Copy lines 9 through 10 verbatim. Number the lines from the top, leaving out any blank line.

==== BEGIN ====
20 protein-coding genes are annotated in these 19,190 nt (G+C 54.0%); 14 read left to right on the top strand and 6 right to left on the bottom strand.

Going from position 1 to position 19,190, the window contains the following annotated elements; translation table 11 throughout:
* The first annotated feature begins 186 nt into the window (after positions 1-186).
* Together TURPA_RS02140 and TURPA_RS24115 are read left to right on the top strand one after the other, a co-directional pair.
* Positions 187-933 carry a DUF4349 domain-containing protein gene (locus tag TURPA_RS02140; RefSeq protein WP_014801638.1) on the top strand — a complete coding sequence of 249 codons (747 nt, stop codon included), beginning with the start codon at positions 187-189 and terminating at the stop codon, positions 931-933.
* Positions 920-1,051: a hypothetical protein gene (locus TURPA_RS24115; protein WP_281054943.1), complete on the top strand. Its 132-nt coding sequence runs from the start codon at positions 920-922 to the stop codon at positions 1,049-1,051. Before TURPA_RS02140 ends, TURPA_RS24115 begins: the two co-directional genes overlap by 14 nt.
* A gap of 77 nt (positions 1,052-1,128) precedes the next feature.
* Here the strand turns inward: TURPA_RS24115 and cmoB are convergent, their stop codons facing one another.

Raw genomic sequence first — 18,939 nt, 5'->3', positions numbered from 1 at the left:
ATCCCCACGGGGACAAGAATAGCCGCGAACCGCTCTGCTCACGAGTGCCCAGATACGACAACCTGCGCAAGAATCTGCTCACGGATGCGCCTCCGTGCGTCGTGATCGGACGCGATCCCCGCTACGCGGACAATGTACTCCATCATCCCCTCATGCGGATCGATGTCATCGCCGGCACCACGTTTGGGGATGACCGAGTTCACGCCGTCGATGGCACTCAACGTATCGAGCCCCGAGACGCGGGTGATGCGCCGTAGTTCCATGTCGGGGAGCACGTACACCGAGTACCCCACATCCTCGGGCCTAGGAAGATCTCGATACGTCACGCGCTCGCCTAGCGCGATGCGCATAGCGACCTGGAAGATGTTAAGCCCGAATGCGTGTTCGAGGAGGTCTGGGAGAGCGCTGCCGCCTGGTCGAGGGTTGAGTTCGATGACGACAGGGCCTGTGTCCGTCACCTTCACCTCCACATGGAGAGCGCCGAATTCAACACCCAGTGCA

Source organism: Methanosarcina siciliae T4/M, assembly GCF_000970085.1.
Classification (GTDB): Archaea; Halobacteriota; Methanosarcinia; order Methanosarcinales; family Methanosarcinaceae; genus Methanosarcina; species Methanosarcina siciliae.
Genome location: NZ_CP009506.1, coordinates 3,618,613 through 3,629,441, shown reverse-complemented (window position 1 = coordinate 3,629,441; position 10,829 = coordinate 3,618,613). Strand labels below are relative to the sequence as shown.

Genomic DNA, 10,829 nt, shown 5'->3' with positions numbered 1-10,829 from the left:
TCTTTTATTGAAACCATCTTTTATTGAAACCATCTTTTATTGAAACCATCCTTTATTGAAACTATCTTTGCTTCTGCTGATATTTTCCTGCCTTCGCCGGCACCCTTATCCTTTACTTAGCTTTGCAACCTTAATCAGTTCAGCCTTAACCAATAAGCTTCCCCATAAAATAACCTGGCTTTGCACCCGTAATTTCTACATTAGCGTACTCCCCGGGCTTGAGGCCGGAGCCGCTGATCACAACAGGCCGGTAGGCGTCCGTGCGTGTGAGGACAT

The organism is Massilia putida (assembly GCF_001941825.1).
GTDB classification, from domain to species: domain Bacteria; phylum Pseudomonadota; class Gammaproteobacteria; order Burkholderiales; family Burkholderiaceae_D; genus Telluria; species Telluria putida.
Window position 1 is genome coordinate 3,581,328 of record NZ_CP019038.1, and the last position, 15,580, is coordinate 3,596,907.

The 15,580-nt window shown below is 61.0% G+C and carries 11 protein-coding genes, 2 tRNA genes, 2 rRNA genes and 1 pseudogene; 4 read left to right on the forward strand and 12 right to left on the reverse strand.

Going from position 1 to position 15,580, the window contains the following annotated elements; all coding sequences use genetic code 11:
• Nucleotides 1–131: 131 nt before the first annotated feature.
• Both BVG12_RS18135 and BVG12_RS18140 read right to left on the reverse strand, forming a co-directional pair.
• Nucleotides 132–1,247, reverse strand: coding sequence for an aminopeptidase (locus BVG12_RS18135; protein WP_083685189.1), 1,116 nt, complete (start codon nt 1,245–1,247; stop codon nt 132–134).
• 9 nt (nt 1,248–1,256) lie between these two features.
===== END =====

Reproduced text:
Raw genomic sequence first — 18,939 nt, 5'->3', positions numbered from 1 at the left:
ATCCCCACGGGGACAAGAATAGCCGCGAACCGCTCTGCTCACGAGTGCCCAGATACGACAACCTGCGCAAGAATCTGCTCACGGATGCGCCTCCGTGCGTCGTGATCGGACGCGATCCCCGCTACGCGGACAATGTACTCCATCATCCCCTCATGCGGATCGATGTCATCGCCGGCACCACGTTTGGGGATGACCGAGTTCACGCCGTCGATGGCACTCAACGTATCGAGCCCCGAGACGCGGGTGATGCGCCGTAGTTCCATGTCGGGGAGCACGTACACCGAGTACCCCACATCCTCGGGCCTAGGAAGATCTCGATACGTCACGCGCTCGCCTAGCGCGATGCGCATAGCGACCTGGAAGATGTTAAGCCCGAATGCGTGTTCGAGGAGGTCTGGGAGAGCGCTGCCGCCTGGTCGAGGGTTGAGTTCGATGACGACAGGGCCTGTGTCCGTCACCTTCACCTCCACATGGAGAGCGCCGAATTCAACACCCAGTGCA